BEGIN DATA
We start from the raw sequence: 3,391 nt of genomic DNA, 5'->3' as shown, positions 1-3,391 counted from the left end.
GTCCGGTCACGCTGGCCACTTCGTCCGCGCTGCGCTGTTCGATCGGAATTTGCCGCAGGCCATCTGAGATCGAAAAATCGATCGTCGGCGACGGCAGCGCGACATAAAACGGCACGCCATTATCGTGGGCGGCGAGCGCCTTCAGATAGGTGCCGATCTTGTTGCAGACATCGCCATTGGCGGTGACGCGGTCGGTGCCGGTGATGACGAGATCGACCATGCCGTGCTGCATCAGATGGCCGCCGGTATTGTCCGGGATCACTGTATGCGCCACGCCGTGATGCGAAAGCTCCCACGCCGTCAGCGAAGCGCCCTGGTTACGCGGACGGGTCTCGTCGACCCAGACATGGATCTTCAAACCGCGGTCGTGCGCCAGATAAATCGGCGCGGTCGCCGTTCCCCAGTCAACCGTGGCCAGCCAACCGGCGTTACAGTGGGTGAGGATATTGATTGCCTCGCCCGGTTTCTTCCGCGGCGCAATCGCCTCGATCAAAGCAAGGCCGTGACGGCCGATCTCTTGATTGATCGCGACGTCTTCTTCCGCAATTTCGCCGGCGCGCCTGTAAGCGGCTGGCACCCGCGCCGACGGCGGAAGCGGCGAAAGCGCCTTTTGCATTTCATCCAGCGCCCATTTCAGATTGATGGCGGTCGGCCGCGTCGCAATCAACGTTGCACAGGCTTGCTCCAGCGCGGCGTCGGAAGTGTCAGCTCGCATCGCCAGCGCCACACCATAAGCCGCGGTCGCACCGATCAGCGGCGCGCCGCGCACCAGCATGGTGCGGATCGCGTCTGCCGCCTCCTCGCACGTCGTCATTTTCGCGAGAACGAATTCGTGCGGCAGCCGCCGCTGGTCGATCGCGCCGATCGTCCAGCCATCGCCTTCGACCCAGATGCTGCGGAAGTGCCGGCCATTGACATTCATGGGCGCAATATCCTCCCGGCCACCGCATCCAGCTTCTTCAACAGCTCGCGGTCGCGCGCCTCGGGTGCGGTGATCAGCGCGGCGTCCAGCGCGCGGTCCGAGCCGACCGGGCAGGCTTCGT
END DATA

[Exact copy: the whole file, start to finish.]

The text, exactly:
We start from the raw sequence: 3,391 nt of genomic DNA, 5'->3' as shown, positions 1-3,391 counted from the left end.
GTCCGGTCACGCTGGCCACTTCGTCCGCGCTGCGCTGTTCGATCGGAATTTGCCGCAGGCCATCTGAGATCGAAAAATCGATCGTCGGCGACGGCAGCGCGACATAAAACGGCACGCCATTATCGTGGGCGGCGAGCGCCTTCAGATAGGTGCCGATCTTGTTGCAGACATCGCCATTGGCGGTGACGCGGTCGGTGCCGGTGATGACGAGATCGACCATGCCGTGCTGCATCAGATGGCCGCCGGTATTGTCCGGGATCACTGTATGCGCCACGCCGTGATGCGAAAGCTCCCACGCCGTCAGCGAAGCGCCCTGGTTACGCGGACGGGTCTCGTCGACCCAGACATGGATCTTCAAACCGCGGTCGTGCGCCAGATAAATCGGCGCGGTCGCCGTTCCCCAGTCAACCGTGGCCAGCCAACCGGCGTTACAGTGGGTGAGGATATTGATTGCCTCGCCCGGTTTCTTCCGCGGCGCAATCGCCTCGATCAAAGCAAGGCCGTGACGGCCGATCTCTTGATTGATCGCGACGTCTTCTTCCGCAATTTCGCCGGCGCGCCTGTAAGCGGCTGGCACCCGCGCCGACGGCGGAAGCGGCGAAAGCGCCTTTTGCATTTCATCCAGCGCCCATTTCAGATTGATGGCGGTCGGCCGCGTCGCAATCAACGTTGCACAGGCTTGCTCCAGCGCGGCGTCGGAAGTGTCAGCTCGCATCGCCAGCGCCACACCATAAGCCGCGGTCGCACCGATCAGCGGCGCGCCGCGCACCAGCATGGTGCGGATCGCGTCTGCCGCCTCCTCGCACGTCGTCATTTTCGCGAGAACGAATTCGTGCGGCAGCCGCCGCTGGTCGATCGCGCCGATCGTCCAGCCATCGCCTTCGACCCAGATGCTGCGGAAGTGCCGGCCATTGACATTCATGGGCGCAATATCCTCCCGGCCACCGCATCCAGCTTCTTCAACAGCTCGCGGTCGCGCGCCTCGGGTGCGGTGATCAGCGCGGCGTCCAGCGCGCGGTCCGAGCCGACCGGGCAGGCTTCGT